Pursuant to my discussion of synesthesia, I decided on a lark to tabulate my color mappings. The first is for days of the week; the second is for letters of the alphabet. I don’t have number-color associations.

My day-color synesthetic mapping
Day of the Week Color (desc)
Sunday red-orange
Monday orange-yellow
Tuesday deep green
Wednesday red
Thursday mint green
Friday purple
Saturday blue
My grapheme-color synesthetic mapping
Letter Color (desc)
A red
B dirty yellow
C ash grey
D deep green
E cerulean
F purple
G brown
H peach-biege
I white
J yellow-orange
K pink
L lavender
M orange-yellow
N orange-yellow
O black
P violet-blue
Q silver-grey
R purple
S blue
T deep green
U grey
V orange
W maroon
X white-grey
Y red
Z yellow-green
§2081 · June 25, 2008 · Tags: , ·

8 Comments to “Synesthesia”

  1. Conor says:

    I need to do a lot more thinking about this. What struck me while talking about it the other night was that I have an extremely vivid physical layout of these items. For example, the months of the year are contorted in an elliptical Möbius strip of sorts. My perspective always hovers around May or June, then zooms in on the other parts of the year, which change in elevation and tilt as well as color and character.

    My days of the week are the same. Colors, for sure, but most strongly a physical placement in relation to one another.

    Letters never were markedly colored for me, but numbers vary in color, size, and placement on a landscape.

  2. Ben says:

    In talking with my brother, I’ve discovered that he seems to more or less have distinctly visual associations, likely introduced by magnetic color sets: he says that he has a recognizable pattern (ROYGBIV, I think) that repeats across the alphabet:

    abcdefghijklmnopqrstuvwxyz

    Whereas my mappings seem to be at least partly influence by the sound of the letter: hence, my dentals are both green; the nasals are both orange-yellow.

  3. Conor says:

    Did your brother offer any theories for the origin of his color associations? I picture an alphabet posted above the blackboard in kindergarten, or perhaps even earlier. I really think that he picked that association up from a distinct presentation of the alphabet or letters, rather than building it himself in some “synthesis of the senses.”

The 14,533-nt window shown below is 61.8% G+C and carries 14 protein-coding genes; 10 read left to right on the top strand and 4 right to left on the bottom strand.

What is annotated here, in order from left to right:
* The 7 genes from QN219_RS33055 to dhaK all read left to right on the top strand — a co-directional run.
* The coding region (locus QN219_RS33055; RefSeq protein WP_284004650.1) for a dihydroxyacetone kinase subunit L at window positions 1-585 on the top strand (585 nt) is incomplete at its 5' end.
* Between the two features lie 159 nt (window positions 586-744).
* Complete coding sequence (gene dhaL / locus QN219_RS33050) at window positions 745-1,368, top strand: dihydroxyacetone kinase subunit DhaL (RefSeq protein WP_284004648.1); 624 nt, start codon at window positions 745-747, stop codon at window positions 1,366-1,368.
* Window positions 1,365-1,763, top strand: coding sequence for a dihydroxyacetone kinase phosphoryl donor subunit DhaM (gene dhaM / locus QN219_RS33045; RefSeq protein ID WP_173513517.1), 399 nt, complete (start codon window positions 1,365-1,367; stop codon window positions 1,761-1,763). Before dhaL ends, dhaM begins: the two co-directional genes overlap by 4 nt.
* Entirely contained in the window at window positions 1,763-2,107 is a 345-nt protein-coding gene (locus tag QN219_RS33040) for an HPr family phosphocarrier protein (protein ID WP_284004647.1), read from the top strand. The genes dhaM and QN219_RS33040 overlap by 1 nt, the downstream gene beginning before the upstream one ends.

Letters for me remain color-neutral. I think of letters in terms of typefaces, of whether the letter is capital or lowercase, italicized or not, etc. But no colors.

    Overall my experience is pretty much confined to time quantification: days of the week, months of the year, decades, centuries, millennia/epochs, even seconds. Seconds don’t pass around the face of a clock, they kind of teeter on a crumbling precipice until about 5 seconds, then fall and flow as a river at least through the 30 second mark.

    I wonder where my association with that comes from? I’d like to say that I saw a cartoon or something while little, and for some reason there was a clock nearby, and the two experiences melded, but on second thought, it seems that this pattern would fit rather well onto the face of a clock.

  4. Conor says:

    Also, I suggest you edit the post and colorize your color words. Keep the verbal part (“ash grey”) but try to find a corresponding color value. The coloration in the comment above was quite helpful.

  5. Ben says:

    I thought about assigning a hex value in a colored cell, but that’d take a while, hunting through a color wheel.

  6. Conor says:

    True. You do that, and your total figure for books read this year would totally be less than 100.

  7. Ben says:

    We can’t have that; nosirree. What kind of fly-by-night operation do you think I’m running here.

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